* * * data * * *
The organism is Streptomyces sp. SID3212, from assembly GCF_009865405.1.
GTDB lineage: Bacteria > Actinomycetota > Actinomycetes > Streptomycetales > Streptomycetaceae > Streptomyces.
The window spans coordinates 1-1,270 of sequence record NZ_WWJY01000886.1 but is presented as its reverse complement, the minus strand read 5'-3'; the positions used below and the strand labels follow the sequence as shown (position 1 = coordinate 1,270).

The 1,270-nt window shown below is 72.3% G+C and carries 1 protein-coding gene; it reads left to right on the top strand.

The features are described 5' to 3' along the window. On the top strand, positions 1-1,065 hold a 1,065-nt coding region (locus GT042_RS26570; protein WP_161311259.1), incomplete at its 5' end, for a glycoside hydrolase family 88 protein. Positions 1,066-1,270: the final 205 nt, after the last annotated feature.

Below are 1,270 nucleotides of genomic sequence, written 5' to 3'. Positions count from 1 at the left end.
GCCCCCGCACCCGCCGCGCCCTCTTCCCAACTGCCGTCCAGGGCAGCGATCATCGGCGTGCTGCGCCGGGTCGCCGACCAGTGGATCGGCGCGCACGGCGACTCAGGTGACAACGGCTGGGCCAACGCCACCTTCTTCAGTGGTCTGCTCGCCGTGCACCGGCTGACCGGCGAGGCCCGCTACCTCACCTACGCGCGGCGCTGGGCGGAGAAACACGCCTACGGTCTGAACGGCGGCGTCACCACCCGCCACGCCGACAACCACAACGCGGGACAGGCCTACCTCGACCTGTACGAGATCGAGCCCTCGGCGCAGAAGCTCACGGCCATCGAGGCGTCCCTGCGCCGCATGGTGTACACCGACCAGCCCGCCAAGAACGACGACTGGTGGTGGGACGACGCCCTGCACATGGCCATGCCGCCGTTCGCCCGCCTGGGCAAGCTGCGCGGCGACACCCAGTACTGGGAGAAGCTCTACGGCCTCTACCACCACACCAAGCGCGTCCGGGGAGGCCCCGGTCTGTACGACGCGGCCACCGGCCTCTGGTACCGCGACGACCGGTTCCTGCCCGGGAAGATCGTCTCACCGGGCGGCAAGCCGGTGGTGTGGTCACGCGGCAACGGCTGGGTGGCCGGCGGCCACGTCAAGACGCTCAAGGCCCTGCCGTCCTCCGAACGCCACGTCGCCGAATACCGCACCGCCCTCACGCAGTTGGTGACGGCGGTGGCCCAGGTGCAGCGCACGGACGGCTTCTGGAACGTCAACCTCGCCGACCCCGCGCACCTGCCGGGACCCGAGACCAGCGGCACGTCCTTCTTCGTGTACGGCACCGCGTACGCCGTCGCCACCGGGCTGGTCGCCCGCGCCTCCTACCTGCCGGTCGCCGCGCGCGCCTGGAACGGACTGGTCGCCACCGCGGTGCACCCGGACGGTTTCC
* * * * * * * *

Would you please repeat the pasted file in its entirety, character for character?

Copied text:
The organism is Streptomyces sp. SID3212, from assembly GCF_009865405.1.
GTDB lineage: Bacteria > Actinomycetota > Actinomycetes > Streptomycetales > Streptomycetaceae > Streptomyces.
The window spans coordinates 1-1,270 of sequence record NZ_WWJY01000886.1 but is presented as its reverse complement, the minus strand read 5'-3'; the positions used below and the strand labels follow the sequence as shown (position 1 = coordinate 1,270).

The 1,270-nt window shown below is 72.3% G+C and carries 1 protein-coding gene; it reads left to right on the top strand.

The features are described 5' to 3' along the window. On the top strand, positions 1-1,065 hold a 1,065-nt coding region (locus GT042_RS26570; protein WP_161311259.1), incomplete at its 5' end, for a glycoside hydrolase family 88 protein. Positions 1,066-1,270: the final 205 nt, after the last annotated feature.

Below are 1,270 nucleotides of genomic sequence, written 5' to 3'. Positions count from 1 at the left end.
GCCCCCGCACCCGCCGCGCCCTCTTCCCAACTGCCGTCCAGGGCAGCGATCATCGGCGTGCTGCGCCGGGTCGCCGACCAGTGGATCGGCGCGCACGGCGACTCAGGTGACAACGGCTGGGCCAACGCCACCTTCTTCAGTGGTCTGCTCGCCGTGCACCGGCTGACCGGCGAGGCCCGCTACCTCACCTACGCGCGGCGCTGGGCGGAGAAACACGCCTACGGTCTGAACGGCGGCGTCACCACCCGCCACGCCGACAACCACAACGCGGGACAGGCCTACCTCGACCTGTACGAGATCGAGCCCTCGGCGCAGAAGCTCACGGCCATCGAGGCGTCCCTGCGCCGCATGGTGTACACCGACCAGCCCGCCAAGAACGACGACTGGTGGTGGGACGACGCCCTGCACATGGCCATGCCGCCGTTCGCCCGCCTGGGCAAGCTGCGCGGCGACACCCAGTACTGGGAGAAGCTCTACGGCCTCTACCACCACACCAAGCGCGTCCGGGGAGGCCCCGGTCTGTACGACGCGGCCACCGGCCTCTGGTACCGCGACGACCGGTTCCTGCCCGGGAAGATCGTCTCACCGGGCGGCAAGCCGGTGGTGTGGTCACGCGGCAACGGCTGGGTGGCCGGCGGCCACGTCAAGACGCTCAAGGCCCTGCCGTCCTCCGAACGCCACGTCGCCGAATACCGCACCGCCCTCACGCAGTTGGTGACGGCGGTGGCCCAGGTGCAGCGCACGGACGGCTTCTGGAACGTCAACCTCGCCGACCCCGCGCACCTGCCGGGACCCGAGACCAGCGGCACGTCCTTCTTCGTGTACGGCACCGCGTACGCCGTCGCCACCGGGCTGGTCGCCCGCGCCTCCTACCTGCCGGTCGCCGCGCGCGCCTGGAACGGACTGGTCGCCACCGCGGTGCACCCGGACGGTTTCC